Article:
In this article, we’re going to take a look at some of the issues that arise when employers try to restrict employees’ social media activity.
As mentioned in a previous post, employers have legitimate interests that warrant certain protective measures. The unauthorized disclosure of confidential information is one such concern. It’s also understandable that businesses want to prevent the disparagement of their brand. Also, no one would dispute that employers have an obligation to make sure employees are not subject to unlawful harassment by co-workers.
However, problems arise when employers, intending to further these reasonable objectives, implement broad policies directed at employees’ social media activity.
Social Media is more than just vacation pictures.
People use social media to share ideas, jokes, gripes, news, events, images, etc. on just about any topic with family, friends, co-workers and the general public. Most people engage in this activity on a personal level, on their own time, in a completely harmless manner.
Sometimes, however, social media posts cross over from the realm of the personal into that of the public; from the humorous to the poignant; from the private to the political; and from the meaningless to the pro-active.
So when those lines are crossed – when employees use social media to discuss work issues that effect not just themselves, but also co-workers, employees everywhere or the general public – can employers put the kibosh on that activity?
Government employees have the benefit of the free speech provisions of the First Amendment. So any attempt by government employers to restrict social media activity is subject to heightened scrutiny particularly where a public employee’s statements are a matter of public concern.
Federal Law protects Social Media posts.
But for the rest of the non-governmental workforce, the First Amendment offers no protection to social media gripes. However, not all is lost. The National Labor Relations Board (NLRB) – a federal agency that protects private sectors employees’ right to unionize – recently issued a slew of decision striking down employer policies that prohibit various forms of social media discussions.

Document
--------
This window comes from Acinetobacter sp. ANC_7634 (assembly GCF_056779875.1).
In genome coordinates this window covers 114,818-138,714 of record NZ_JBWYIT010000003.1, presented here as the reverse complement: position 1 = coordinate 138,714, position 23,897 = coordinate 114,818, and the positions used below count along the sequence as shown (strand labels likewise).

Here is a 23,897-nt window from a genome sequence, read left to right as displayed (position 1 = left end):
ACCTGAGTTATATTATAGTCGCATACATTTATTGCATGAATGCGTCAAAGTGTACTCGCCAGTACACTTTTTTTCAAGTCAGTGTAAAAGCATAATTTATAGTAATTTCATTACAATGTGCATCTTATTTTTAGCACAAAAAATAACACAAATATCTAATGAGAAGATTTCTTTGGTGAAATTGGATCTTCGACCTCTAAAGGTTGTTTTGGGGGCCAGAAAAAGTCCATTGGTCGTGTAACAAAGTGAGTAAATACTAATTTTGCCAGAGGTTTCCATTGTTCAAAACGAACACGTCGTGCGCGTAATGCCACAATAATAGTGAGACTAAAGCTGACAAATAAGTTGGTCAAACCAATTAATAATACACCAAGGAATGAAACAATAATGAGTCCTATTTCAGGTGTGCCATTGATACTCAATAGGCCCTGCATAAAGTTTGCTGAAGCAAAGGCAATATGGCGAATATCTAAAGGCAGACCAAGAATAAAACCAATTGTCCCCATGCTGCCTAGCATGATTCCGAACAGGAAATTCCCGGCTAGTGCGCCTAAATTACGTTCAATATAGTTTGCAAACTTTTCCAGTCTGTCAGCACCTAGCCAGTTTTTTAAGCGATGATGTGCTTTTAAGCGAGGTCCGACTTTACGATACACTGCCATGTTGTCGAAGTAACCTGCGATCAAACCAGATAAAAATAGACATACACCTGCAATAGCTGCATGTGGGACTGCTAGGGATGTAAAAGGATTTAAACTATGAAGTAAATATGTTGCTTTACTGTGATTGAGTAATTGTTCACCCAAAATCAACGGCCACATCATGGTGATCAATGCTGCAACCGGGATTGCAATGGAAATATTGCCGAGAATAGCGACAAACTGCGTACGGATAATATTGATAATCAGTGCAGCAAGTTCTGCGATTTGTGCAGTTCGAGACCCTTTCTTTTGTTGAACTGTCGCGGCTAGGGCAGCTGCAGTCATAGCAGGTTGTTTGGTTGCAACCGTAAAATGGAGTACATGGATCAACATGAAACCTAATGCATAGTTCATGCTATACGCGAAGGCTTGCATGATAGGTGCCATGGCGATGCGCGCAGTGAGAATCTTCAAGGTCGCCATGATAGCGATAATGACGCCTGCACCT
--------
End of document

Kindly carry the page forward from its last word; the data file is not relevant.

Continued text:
In those cases the NLRB found the policies were overbroad because they could discourage employees from engaging in concerted activity for mutual aid or protection – conduct that is expressly protected by federal law. In other words, employers cannot restrict employees from discussing work-related matters, in social media or elsewhere, where that discussion is intended to better employees’ wages, benefits or other terms & conditions of employment.
For example, in one case the Board held that GM’s policy prohibiting online comments that were “offensive, demeaning, abusive or inappropriate” too broad because it could include posts that criticize the employer’s labor policies or treatment of its employees – activity protected by the law.
In a similar case, the Board rejected as overbroad Costco’s prohibition against employees’ postings which might “damage the company” or “any person’s reputation.”
On the other hand, the Board approved of Walmart’s policy prohibiting “inappropriate postings that may include discriminatory remarks, harassment and threats of violence or similar inappropriate or unlawful conduct.”
Whether your social media posts are protected concerted activity depends on several factors and each situation depends on its facts. First, the post must obviously concern working conditions. The trickier question asks whether a post involves “concerted” activity.
Generally, concerted activity is for the benefit of more than just one person. For instance, where two or more employees act together to improve pay or working conditions; or where one employee acts on behalf of others.
On the other hand, a social media post would generally not be considered concerted activity if it’s an individual employee’s personal gripe.
Also, a social media post that is reckless or malicious – for example those that incite or threaten sabotage or violence, spread lies about a product or person, reveal trade secrets or private health information – may cause concerted activity to lose its protection.
As the law attempts to keep up with the rapid pace of changing technology, new issues will arise, challenges will surface, and policies intended to adapt will be implemented.
Have you had any experience with your job and social media? Please share your comments or questions below.
Ralph A. Somma is a Long Island, NY employment lawyer.
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About the Author: Ralph A. Somma Ralph A. Somma is an experienced employment lawyer from Long Island, New York. For over 25 years, Ralph has been working to enforce workplace rights in New York and Long Island.